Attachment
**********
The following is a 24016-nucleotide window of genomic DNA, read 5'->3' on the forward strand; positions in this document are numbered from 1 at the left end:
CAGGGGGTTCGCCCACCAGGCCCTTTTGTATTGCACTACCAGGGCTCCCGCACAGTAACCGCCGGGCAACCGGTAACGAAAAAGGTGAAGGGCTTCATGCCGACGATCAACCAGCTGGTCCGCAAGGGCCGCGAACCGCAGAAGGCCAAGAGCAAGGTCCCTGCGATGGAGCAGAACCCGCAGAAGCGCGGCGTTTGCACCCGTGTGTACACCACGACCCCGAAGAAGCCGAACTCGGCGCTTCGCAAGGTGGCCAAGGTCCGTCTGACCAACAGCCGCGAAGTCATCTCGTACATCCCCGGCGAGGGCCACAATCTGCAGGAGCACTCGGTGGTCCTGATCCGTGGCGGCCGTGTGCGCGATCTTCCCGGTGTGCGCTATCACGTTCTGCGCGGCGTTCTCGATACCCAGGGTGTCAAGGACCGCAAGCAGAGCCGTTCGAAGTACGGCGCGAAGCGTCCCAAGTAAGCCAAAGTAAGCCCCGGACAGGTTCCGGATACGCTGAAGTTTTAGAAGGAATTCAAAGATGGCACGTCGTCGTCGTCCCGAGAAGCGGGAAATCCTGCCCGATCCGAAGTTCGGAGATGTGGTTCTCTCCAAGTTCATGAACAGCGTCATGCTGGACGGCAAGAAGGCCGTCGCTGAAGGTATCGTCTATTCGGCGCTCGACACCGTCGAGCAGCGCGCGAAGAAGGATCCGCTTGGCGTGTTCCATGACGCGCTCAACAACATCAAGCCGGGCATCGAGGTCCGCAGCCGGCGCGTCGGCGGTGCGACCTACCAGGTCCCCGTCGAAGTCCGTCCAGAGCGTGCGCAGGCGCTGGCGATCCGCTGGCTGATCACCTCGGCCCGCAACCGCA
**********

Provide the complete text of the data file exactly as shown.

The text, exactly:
The following is a 24016-nucleotide window of genomic DNA, read 5'->3' on the forward strand; positions in this document are numbered from 1 at the left end:
CAGGGGGTTCGCCCACCAGGCCCTTTTGTATTGCACTACCAGGGCTCCCGCACAGTAACCGCCGGGCAACCGGTAACGAAAAAGGTGAAGGGCTTCATGCCGACGATCAACCAGCTGGTCCGCAAGGGCCGCGAACCGCAGAAGGCCAAGAGCAAGGTCCCTGCGATGGAGCAGAACCCGCAGAAGCGCGGCGTTTGCACCCGTGTGTACACCACGACCCCGAAGAAGCCGAACTCGGCGCTTCGCAAGGTGGCCAAGGTCCGTCTGACCAACAGCCGCGAAGTCATCTCGTACATCCCCGGCGAGGGCCACAATCTGCAGGAGCACTCGGTGGTCCTGATCCGTGGCGGCCGTGTGCGCGATCTTCCCGGTGTGCGCTATCACGTTCTGCGCGGCGTTCTCGATACCCAGGGTGTCAAGGACCGCAAGCAGAGCCGTTCGAAGTACGGCGCGAAGCGTCCCAAGTAAGCCAAAGTAAGCCCCGGACAGGTTCCGGATACGCTGAAGTTTTAGAAGGAATTCAAAGATGGCACGTCGTCGTCGTCCCGAGAAGCGGGAAATCCTGCCCGATCCGAAGTTCGGAGATGTGGTTCTCTCCAAGTTCATGAACAGCGTCATGCTGGACGGCAAGAAGGCCGTCGCTGAAGGTATCGTCTATTCGGCGCTCGACACCGTCGAGCAGCGCGCGAAGAAGGATCCGCTTGGCGTGTTCCATGACGCGCTCAACAACATCAAGCCGGGCATCGAGGTCCGCAGCCGGCGCGTCGGCGGTGCGACCTACCAGGTCCCCGTCGAAGTCCGTCCAGAGCGTGCGCAGGCGCTGGCGATCCGCTGGCTGATCACCTCGGCCCGCAACCGCA